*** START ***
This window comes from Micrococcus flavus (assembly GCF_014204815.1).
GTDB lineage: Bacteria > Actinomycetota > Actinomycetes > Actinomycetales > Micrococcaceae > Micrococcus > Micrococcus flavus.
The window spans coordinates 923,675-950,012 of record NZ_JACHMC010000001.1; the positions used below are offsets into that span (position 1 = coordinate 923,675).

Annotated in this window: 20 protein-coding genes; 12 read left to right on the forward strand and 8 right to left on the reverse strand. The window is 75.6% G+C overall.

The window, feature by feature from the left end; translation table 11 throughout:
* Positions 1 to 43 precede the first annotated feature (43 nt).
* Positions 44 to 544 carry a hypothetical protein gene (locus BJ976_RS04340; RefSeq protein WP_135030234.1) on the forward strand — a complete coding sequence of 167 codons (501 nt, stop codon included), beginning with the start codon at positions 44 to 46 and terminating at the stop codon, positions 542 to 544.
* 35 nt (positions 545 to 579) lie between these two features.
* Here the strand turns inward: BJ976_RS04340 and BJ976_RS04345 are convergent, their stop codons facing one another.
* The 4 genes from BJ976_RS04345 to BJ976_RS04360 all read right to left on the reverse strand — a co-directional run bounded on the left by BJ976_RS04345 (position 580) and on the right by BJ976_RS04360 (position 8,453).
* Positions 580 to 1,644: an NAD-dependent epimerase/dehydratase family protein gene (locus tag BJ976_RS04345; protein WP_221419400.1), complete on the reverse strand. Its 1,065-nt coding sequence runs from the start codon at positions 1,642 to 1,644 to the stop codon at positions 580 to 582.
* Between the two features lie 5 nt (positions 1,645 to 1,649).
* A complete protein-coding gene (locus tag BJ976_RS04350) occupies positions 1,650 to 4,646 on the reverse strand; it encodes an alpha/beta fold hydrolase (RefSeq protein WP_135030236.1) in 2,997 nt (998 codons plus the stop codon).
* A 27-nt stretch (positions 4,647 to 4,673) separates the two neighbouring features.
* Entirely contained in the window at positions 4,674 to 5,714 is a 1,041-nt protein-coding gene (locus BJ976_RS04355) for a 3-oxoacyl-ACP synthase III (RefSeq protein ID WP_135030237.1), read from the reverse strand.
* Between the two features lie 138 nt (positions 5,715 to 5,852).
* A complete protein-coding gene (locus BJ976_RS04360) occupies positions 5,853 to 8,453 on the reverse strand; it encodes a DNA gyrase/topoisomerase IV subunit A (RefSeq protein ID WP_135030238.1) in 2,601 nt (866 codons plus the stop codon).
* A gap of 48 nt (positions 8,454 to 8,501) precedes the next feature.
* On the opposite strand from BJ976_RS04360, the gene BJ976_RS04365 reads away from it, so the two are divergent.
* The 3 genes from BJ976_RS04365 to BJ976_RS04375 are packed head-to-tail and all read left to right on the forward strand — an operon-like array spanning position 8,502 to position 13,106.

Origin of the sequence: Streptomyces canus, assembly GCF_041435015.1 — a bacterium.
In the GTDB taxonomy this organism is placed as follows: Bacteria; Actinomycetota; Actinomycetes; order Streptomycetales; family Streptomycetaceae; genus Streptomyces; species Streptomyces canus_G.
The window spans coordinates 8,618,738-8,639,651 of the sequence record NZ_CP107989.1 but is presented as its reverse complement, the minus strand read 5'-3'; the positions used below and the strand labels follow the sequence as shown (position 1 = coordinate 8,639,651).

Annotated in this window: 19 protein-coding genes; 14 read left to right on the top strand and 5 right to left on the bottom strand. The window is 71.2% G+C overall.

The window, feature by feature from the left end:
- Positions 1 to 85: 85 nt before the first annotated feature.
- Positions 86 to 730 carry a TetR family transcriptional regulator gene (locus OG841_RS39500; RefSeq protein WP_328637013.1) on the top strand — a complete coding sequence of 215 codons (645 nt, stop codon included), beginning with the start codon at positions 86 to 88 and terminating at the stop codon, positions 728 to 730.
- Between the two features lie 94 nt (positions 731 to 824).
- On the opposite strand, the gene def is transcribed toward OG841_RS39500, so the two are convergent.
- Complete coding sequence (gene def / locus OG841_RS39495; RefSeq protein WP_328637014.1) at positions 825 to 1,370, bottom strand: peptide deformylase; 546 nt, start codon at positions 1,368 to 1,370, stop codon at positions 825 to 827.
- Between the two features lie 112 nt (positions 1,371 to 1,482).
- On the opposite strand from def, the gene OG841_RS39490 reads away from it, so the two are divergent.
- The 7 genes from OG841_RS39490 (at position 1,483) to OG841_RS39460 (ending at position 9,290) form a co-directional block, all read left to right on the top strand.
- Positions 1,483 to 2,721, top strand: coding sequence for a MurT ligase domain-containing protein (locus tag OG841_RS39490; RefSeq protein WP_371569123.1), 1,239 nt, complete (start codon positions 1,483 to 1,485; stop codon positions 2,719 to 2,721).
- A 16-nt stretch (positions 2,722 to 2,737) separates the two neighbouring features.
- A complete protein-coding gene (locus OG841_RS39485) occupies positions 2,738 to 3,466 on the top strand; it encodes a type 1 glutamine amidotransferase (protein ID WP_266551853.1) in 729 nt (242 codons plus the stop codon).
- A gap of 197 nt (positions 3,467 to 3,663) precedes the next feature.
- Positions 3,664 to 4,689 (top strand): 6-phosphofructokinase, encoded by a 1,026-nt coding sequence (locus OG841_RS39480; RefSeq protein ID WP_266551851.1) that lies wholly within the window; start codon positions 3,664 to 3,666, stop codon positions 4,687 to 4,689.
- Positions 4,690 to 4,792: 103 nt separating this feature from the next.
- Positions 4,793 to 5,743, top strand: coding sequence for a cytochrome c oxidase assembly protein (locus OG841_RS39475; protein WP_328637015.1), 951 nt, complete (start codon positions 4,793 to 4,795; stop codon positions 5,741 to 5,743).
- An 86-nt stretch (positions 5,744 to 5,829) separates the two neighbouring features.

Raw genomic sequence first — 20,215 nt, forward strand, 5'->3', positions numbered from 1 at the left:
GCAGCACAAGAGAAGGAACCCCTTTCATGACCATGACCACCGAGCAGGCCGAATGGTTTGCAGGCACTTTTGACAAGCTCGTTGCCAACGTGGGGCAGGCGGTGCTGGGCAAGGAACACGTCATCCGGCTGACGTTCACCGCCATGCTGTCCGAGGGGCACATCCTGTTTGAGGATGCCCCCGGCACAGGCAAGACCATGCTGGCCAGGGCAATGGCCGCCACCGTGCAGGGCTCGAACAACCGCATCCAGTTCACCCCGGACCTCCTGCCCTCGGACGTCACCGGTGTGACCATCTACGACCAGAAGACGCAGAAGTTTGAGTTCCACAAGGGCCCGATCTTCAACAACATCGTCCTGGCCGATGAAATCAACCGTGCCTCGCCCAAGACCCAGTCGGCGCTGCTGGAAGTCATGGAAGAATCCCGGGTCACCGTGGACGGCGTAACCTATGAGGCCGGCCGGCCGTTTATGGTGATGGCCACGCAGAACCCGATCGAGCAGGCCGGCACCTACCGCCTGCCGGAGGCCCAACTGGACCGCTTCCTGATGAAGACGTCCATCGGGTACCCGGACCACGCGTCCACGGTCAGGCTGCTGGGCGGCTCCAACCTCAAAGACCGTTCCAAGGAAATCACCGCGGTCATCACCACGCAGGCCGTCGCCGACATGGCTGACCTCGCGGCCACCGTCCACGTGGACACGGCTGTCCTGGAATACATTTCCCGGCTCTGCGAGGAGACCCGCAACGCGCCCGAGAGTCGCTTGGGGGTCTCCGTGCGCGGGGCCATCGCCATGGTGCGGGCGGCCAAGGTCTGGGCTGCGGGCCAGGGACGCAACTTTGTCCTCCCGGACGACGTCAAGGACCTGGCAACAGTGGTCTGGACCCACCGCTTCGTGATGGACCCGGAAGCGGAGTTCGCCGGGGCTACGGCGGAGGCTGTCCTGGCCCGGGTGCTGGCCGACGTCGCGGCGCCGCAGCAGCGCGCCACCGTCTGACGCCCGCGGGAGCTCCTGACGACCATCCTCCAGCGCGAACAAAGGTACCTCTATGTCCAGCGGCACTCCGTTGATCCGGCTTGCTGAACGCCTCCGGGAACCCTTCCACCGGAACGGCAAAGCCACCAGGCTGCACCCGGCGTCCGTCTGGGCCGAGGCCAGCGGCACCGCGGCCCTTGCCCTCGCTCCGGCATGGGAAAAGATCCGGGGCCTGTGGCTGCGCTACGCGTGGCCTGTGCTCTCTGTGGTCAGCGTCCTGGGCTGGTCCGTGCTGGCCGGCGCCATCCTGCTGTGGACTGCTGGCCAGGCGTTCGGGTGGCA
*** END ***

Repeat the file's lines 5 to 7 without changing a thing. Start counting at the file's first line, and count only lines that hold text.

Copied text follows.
The window, feature by feature from the left end; translation table 11 throughout:
* Positions 1 to 43 precede the first annotated feature (43 nt).
* Positions 44 to 544 carry a hypothetical protein gene (locus BJ976_RS04340; RefSeq protein WP_135030234.1) on the forward strand — a complete coding sequence of 167 codons (501 nt, stop codon included), beginning with the start codon at positions 44 to 46 and terminating at the stop codon, positions 542 to 544.